# The C is the speed of photon ( light ) ?

Dale
Mentor
So what's shapiro effect ?
I think you mean, how is it consistent with my comment. The Shapiro effect does not occur in an inertial frame, it only occurs where there is tidal gravity and therefore no global inertial frames.

If you really just want to know what it is: http://tinyurl.com/3t5y4gj

So what's shapiro effect ?

Imager
Gold Member
From the FAQ: Do Photons Move Slower in a Solid Medium?

So the lattice does not absorb this photon and it is re-emitted but with a very slight delay. This, naively, is the origin of the apparent slowdown of the light speed in the material. The emitted photon may encounter other lattice ions as it makes its way through the material and this accumulate the delay.

I am confused about this statement from the FAQ mentioned earlier, first it says "the lattice does not absorb this photon" then is says "and it is re-emitted". How can it NOT be absorbed and still be emitted?

Bob

pervect
Staff Emeritus
Given that if you perform a local experiment the speed of light is always "c" , regardless of gravity, whether you're deep in a gravity well or far outside it, what do people mean when they say "the speed of light varies"?

What they mean is that in some particular coordinate system, the rate of change of the position coordinate with respect to the time coordinate isn't always the same.

This really has more to do with the behavior of coordinates than any property of light itself.

It's a bit like saying that naval vessels "move faster" when they are near the north pole, because the rate of change of the lattitude with respect to time is greater.

ghwellsjr
Gold Member
It's a bit like saying that naval vessels "move faster" when they are near the north pole, because the rate of change of the lattitude with respect to time is greater.
Don't you mean longitude?

pervect
Staff Emeritus
Don't you mean longitude?
Yes - good catch...

Given that if you perform a local experiment the speed of light is always "c" , regardless of gravity, whether you're deep in a gravity well or far outside it, what do people mean when they say "the speed of light varies"?
What they mean is that in some particular kind of coordinate system, the rate of change of the position coordinate with respect to the time coordinate isn't always the same.
For one, I don't mean that when I say that.
Instead, I mean that for *any* "universal" coordinate system (that uses single, non-local standards for length and time) the speed of light isn't *everywhere* the same. Only for a particular coordinate system that is kept very small, or one that has "elastic units", the speed of light is "always c".
This really has more to do with the behavior of coordinates than any property of light itself.
It's a bit like saying that naval vessels "move faster" when they are near the north pole, because the rate of change of the [longitude] with respect to time is greater.
The earth is a physical object to which those coordinates relate. Thus, do you mean that:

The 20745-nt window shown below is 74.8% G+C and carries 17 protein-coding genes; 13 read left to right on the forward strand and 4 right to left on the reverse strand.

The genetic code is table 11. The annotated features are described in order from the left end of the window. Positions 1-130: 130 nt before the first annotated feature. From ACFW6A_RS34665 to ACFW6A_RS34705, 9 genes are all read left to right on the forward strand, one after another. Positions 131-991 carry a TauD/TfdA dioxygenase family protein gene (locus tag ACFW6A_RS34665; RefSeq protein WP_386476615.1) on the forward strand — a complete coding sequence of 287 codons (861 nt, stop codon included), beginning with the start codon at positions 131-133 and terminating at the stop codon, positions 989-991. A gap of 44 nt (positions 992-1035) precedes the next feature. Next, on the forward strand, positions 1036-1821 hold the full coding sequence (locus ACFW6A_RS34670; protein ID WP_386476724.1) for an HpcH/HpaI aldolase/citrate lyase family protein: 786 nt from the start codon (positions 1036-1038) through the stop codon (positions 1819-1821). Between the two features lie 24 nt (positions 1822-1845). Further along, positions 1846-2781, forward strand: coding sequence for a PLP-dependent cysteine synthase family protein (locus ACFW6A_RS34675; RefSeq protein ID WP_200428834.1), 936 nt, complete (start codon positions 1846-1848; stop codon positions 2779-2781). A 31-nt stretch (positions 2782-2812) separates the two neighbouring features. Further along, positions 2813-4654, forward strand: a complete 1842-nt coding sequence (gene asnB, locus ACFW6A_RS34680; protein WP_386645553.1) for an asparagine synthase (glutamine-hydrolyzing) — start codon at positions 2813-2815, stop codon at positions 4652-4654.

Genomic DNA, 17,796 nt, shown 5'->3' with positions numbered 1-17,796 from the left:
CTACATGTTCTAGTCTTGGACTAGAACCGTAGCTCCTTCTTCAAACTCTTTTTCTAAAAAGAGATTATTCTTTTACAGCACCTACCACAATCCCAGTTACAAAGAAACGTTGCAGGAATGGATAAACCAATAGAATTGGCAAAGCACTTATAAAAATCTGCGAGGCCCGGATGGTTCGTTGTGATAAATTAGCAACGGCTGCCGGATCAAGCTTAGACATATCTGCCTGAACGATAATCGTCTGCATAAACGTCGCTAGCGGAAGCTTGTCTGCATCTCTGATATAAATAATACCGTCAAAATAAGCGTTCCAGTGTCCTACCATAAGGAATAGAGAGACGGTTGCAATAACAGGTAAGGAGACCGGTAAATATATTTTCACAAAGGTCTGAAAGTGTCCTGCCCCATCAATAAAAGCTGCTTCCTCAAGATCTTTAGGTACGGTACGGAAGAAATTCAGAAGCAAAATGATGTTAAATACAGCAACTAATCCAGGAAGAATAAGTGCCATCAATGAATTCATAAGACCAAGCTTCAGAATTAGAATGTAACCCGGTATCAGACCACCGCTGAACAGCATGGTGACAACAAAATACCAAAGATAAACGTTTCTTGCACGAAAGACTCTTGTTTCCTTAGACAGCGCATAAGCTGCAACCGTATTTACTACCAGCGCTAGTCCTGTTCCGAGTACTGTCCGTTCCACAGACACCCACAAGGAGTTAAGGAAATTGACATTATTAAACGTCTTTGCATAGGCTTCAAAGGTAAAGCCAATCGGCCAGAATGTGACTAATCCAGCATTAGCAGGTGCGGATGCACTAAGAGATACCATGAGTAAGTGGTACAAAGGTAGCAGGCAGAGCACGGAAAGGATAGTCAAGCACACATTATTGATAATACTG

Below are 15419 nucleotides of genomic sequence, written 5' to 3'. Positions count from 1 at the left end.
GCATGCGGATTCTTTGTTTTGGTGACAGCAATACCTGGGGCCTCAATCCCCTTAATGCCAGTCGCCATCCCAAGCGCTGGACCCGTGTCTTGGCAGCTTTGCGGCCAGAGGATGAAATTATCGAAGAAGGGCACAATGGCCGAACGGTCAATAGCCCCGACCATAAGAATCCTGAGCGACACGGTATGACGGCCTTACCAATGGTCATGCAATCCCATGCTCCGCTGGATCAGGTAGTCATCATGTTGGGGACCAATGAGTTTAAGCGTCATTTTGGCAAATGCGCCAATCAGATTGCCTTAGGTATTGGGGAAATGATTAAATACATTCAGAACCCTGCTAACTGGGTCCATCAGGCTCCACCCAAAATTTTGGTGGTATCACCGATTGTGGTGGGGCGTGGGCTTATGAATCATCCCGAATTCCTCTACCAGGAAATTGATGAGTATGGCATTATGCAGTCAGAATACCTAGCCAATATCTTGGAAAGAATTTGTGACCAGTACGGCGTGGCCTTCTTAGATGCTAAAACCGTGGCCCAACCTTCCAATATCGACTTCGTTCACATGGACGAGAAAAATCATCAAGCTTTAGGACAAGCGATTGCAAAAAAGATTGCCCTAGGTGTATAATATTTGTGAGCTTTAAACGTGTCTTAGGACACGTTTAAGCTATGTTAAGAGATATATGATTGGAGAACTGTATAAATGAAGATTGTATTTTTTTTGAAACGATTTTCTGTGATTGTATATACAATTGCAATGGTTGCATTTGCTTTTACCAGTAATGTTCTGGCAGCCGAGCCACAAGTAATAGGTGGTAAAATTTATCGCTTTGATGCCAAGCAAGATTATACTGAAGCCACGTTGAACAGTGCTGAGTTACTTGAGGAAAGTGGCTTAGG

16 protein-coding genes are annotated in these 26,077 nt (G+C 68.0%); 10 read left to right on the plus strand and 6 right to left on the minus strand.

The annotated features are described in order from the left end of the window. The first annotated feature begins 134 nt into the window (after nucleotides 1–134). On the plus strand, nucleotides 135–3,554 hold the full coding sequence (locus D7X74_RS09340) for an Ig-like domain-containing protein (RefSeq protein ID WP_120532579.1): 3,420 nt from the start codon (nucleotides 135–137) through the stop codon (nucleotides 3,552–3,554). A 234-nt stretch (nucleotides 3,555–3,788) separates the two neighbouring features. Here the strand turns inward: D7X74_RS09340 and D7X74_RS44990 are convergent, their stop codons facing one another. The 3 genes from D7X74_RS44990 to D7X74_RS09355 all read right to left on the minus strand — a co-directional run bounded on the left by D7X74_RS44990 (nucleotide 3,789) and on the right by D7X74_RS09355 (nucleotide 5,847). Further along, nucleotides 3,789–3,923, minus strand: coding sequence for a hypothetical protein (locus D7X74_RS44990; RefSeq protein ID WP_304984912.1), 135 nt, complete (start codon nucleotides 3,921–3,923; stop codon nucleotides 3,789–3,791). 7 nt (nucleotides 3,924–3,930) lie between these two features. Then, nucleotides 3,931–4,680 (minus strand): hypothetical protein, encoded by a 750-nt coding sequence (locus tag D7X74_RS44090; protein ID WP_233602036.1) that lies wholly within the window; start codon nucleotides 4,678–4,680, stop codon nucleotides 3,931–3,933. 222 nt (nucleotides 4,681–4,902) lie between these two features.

1. there is a physical equivalent to the Earth, but which we cannot see?
or
2. that it's an artifact of using a certain kind of coordinate system?
- if 1.; what is it?
- if 2.; then Einstein's light bending calculation was based on a mere artifact. Then how do you explain the bending of light?

Harald

WannabeNewton
You seem to keep confusing coordinate systems and what is physically happening. Yes $\frac{\mathrm{d} \phi }{\mathrm{d} y}$ for a photon uses a specific coordinate system but it can be done in any arbitrary coordinate system and so the coordinate value is ambiguous even though physically light does bend. People use the coordinate system that is the easiest to work with and that allows one to define classical parameters. You could use a convoluted coordinate system for the schwarzschild metric that results in some crazy value for $\frac{\mathrm{d} \phi }{\mathrm{d} y}$ for the photon but it is easier to make sense of certain parameters when the coordinate system itself is logical, like the impact parameter for the photon which is $b = L/E$ which would be easily definable in the usual coordinate system for the schwarzschild metric but not so in some other coordinate system. But the physical action of light bending is still happening, we just use a certain system to quantify it. Also, for an arbitrary manifold it is not always possible to construct an atlas with a single, universal coordinate chart. In general, a maximal atlas on a manifold will contain multiple smoothly sewn coordinate charts.

[..] But the physical action of light bending is still happening, we just use a certain system to quantify it. [..]
Perhaps you did not see my post #57? Thus my same question no.2 for you: If you think that Einstein's calculation is based on an artifact from choosing a certain coordinate system which gives a misleading result, then there should be no speed gradient and therefore there can be no light bending based on the wave model of light that he used for GRT. Thus how do you explain the effect? Clearly you do not deny that it occurs.